(Reuters Health)—People who exercise may lower their odds of developing low back pain or may reduce the intensity of back pain they do experience, a research review suggests.
Compared to people who didn’t exercise, those who did were 33% less likely to develop low back pain, the analysis of data from 16 previously published studies found. Pairing exercise with patient education about back pain was associated with 27% lower odds of developing low back pain, the study also found.
“The study shows that exercises for strengthening and stretching the lumbar and abdominal muscles, or a combination of strengthening and aerobic exercises protect against low back pain,” said lead study author Dr. Rahman Shiri of the Finnish Institute of Occupational Health in Helsinki.
“Furthermore, exercise reduces the severity of low back pain as well as disability due to low back pain,” Shiri said by email.
The researchers analyzed results from previous experiments that randomly assigned people with or without back pain to start different exercise routines. They also looked at some studies that compared exercise alone or exercise paired with education.
Altogether, the studies in the analysis had a total of 4,310 participants. Individual studies ranged in size from 30 to 901 participants and followed people for 2 to 24 months.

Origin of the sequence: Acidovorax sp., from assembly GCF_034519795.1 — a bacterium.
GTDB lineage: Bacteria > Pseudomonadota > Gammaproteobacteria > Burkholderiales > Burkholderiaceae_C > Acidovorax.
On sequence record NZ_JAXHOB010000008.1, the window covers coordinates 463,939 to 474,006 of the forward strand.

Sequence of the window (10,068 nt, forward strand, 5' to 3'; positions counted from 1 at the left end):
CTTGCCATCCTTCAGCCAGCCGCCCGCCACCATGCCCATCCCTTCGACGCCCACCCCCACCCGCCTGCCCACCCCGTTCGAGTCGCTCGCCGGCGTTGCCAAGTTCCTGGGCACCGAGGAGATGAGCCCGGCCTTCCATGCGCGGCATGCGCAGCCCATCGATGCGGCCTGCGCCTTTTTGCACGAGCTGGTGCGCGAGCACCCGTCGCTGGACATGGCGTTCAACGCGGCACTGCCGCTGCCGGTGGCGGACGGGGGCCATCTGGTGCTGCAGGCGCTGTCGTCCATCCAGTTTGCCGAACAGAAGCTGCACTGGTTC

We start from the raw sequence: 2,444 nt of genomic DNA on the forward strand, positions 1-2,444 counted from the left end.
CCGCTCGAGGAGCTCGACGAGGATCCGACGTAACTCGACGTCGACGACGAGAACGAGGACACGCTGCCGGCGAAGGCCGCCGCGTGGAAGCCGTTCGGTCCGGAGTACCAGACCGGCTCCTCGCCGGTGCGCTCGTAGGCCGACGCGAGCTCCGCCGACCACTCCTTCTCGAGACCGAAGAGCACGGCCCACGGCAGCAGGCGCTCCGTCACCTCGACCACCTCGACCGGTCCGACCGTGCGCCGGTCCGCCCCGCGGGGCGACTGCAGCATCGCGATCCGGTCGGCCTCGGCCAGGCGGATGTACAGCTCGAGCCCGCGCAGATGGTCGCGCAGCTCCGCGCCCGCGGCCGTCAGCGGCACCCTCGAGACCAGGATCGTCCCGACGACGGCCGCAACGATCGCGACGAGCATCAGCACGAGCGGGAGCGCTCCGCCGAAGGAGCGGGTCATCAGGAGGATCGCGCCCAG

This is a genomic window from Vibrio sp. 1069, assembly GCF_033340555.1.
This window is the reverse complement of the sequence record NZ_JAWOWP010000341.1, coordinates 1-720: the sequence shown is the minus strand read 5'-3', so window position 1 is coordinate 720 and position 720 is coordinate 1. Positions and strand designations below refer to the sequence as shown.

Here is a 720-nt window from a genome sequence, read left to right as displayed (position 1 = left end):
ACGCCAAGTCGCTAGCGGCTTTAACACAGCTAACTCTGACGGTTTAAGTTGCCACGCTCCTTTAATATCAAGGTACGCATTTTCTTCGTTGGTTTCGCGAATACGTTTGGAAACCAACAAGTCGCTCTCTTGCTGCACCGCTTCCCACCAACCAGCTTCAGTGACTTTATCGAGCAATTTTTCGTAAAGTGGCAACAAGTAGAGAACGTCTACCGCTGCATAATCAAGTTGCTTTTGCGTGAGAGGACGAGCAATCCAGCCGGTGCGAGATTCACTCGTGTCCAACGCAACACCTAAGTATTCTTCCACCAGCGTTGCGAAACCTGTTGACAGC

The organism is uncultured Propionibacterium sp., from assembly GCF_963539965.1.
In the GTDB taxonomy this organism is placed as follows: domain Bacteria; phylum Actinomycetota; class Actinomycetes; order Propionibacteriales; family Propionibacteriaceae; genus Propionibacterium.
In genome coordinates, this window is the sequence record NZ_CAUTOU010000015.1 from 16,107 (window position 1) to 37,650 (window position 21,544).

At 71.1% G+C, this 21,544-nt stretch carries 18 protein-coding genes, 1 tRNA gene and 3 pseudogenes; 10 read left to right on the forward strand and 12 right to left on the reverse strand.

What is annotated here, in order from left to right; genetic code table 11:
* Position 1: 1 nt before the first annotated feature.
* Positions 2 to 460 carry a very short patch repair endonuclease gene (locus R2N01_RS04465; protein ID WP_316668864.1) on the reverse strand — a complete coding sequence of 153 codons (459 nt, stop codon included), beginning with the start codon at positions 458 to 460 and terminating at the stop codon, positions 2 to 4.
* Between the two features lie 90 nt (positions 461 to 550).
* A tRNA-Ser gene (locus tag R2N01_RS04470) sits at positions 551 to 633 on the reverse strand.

Many of the trials included stretching exercises, and some looked at strengthening, aerobic fitness, endurance, balance, coordination and motor skills.
Four studies were conducted in Japan, three in Denmark, two in Sweden and one each in Canada, Finland, Italy, New Zealand, Thailand, the UK and the United States.
Five studies only included people who didn’t have back pain to see if they developed it, while the rest included participants with and without back pain.
Exercise alone, compared to no physical activity, was associated with a 38% lower risk of disability due to low back pain, an analysis of five studies found. Adding patient education to exercise got similar results, one study concluded.
While exercise appeared to also lower the chances that participants would seek medical care or go on sick leave for low back pain, the difference was too small to rule out the possibility that it was due to chance.
One limitation of the review is that it focused on people in the general population, so it’s possible the impact of exercise might be different for individuals already suffering from low back pain, the authors note online October 19 in the American Journal of Epidemiology.